When Iram Leon crossed the finish line of the Gusher Marathon in Beaumont last month, he did what plenty of other winners do: He threw up his arms, tipped back his head and let out a victory whoop.
But this win was different.
The Austin runner won the 26.2-mile race while pushing his 6-year-old daughter Kiana in a stroller. It’s a memory he hopes she’ll remember long after he’s gone.
Leon, 32, has brain cancer, and doctors have told him they’re just hoping he sees his 40th birthday.
Next Sunday, he’ll race through downtown Austin in the Statesman Capitol 10,000. When he passes the crowds lining the street, most will only notice his fleet feet; they won’t realize he’s carrying a death sentence as he races up Congress Avenue, around the Capitol and west up the hills of Enfield Road. (Strollers aren’t allowed in the race, so Kiana won’t be along this time.)
Leon was born in Mexico and moved to South Texas as a child. He ran track in high school, and cross country in college. He quit but picked up running again years later after gaining 35 pounds. He got back into shape and ran his first marathon in 2010.
Then, that November, Leon collapsed at a birthday party. A biopsy a few days later showed diffused astrocytoma. A marble-sized tumor is entwined in the memory and language hub of his brain and has invisible “tentacles” that even doctors can’t detect. While an MRI in March showed the tumor is not visibly growing, the average survival time for the disease is four years. Only a third of patients live five years after diagnosis.
Leon started to fall apart. Running, he says, held him together. “For all my joking around, running is my therapy,” he says.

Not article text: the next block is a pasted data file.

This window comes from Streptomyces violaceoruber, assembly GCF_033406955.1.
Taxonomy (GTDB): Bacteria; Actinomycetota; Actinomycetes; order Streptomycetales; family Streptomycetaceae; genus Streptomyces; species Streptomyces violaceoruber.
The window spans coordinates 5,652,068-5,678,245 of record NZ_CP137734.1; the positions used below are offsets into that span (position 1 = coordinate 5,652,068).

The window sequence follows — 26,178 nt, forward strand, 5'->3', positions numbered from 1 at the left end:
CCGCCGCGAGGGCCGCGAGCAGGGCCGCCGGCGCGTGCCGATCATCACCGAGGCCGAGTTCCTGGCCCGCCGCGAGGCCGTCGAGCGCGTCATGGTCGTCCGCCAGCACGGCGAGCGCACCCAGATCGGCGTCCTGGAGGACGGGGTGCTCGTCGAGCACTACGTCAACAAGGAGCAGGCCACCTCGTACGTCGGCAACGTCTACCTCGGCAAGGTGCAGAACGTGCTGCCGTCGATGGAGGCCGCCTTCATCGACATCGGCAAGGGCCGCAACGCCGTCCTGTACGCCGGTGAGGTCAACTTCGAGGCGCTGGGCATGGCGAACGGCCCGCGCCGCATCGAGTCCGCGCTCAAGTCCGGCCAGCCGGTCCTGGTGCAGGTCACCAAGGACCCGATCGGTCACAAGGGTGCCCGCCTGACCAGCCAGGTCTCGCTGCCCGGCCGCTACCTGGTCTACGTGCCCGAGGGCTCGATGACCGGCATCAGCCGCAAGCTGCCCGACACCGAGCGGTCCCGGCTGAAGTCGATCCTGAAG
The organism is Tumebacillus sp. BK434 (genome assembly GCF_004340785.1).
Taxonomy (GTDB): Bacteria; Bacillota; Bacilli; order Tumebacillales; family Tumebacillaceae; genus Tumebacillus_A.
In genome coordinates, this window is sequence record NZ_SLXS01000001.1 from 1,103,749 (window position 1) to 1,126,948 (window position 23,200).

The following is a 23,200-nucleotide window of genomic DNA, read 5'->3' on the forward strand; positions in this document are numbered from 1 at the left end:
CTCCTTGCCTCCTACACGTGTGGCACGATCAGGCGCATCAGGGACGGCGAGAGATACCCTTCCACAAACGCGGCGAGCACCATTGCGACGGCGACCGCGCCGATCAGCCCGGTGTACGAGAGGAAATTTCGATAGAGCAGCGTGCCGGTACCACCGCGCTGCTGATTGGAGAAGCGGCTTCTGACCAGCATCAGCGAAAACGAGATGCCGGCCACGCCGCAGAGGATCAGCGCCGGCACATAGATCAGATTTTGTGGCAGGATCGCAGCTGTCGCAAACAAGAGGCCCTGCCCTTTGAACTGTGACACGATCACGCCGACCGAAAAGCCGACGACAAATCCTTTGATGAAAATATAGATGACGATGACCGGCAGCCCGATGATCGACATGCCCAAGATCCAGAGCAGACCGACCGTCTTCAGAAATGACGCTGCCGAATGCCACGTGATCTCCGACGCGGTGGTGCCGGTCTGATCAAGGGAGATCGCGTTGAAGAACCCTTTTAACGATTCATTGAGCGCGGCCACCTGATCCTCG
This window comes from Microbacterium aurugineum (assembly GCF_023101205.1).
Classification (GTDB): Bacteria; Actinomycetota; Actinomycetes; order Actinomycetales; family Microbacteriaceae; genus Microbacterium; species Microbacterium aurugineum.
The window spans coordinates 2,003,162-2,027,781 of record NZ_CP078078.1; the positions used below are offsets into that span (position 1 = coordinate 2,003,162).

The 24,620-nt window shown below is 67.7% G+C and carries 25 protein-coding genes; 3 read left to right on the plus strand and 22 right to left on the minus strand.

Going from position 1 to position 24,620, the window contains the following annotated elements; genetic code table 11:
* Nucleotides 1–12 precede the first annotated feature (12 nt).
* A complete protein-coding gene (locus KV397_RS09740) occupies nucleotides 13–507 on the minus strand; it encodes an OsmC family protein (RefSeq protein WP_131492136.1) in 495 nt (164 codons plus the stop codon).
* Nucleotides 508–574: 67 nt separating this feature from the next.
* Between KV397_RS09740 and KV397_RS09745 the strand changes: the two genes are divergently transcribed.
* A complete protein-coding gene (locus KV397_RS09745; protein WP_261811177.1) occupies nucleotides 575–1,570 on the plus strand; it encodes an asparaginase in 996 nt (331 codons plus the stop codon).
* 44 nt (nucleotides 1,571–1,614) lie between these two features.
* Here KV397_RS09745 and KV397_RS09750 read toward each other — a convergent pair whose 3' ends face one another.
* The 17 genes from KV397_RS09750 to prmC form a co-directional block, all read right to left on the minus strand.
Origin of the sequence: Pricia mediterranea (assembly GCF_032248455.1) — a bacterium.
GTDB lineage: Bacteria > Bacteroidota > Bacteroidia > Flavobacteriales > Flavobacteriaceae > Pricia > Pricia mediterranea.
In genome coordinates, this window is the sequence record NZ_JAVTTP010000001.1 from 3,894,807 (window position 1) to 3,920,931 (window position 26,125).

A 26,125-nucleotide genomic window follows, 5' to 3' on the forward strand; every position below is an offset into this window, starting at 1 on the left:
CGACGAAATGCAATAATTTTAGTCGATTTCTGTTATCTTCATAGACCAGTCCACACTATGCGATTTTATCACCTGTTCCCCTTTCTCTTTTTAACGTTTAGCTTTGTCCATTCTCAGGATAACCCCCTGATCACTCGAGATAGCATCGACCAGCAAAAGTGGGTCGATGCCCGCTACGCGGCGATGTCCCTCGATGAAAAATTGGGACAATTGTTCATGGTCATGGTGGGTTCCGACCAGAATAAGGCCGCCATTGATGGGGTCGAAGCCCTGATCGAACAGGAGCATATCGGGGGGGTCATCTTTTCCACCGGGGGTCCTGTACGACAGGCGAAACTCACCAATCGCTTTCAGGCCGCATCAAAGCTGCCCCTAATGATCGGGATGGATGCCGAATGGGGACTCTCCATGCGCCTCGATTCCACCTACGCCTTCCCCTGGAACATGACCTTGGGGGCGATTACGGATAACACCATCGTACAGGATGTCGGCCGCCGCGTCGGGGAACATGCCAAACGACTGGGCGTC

Leon’s marriage broke up. He gathered his friends close, spoke with counselors and sat with ministers. “I told them ‘If I didn’t have a kid, I’d tell you all to go to hell and I’d go climb in the Grand Canyon and die when I die.’”
Leon needed surgery, but he also needed to run. He asked his doctors if he could push the procedure back a month so he could run the Livestrong Austin Marathon in February 2011. They agreed, and Leon finished in a personal record time of 3 hours, 7 minutes and 34 seconds — enough to qualify for the Boston Marathon, which he later ran.
A 6-inch, horseshoe-shaped scar curls around the left side of Leon’s head. The cancer has affected his memory. Sometimes he can’t recognize faces. Other times he mixes up words. His short-term memory is spotty. He has to carefully study route maps before he heads out with his running group. Occasionally, he suffers a seizure.
Last May, after making several errors on the stand, he had to quit his job as a juvenile probation officer, which he’d held for six-and-a-half years. He can’t drive a car, so he bicycles or gets rides wherever he goes.
He takes anti-seizure medicine twice a day, and more on days when he races. The medicine makes him nauseous. He doesn’t care. Running puts him in a place where he can “zone out and feel good,” he says. “I always feel happy and pumped up when I finish a run.”
Once, he blacked out during a run. The last thing he did before collapsing was pause his GPS monitor, which calculates pace and distance. A fellow runner gave him a T-shirt that says, “If I collapse, please pause my Garmin.” Now he runs only if someone comes along, or is tracking him live via GPS.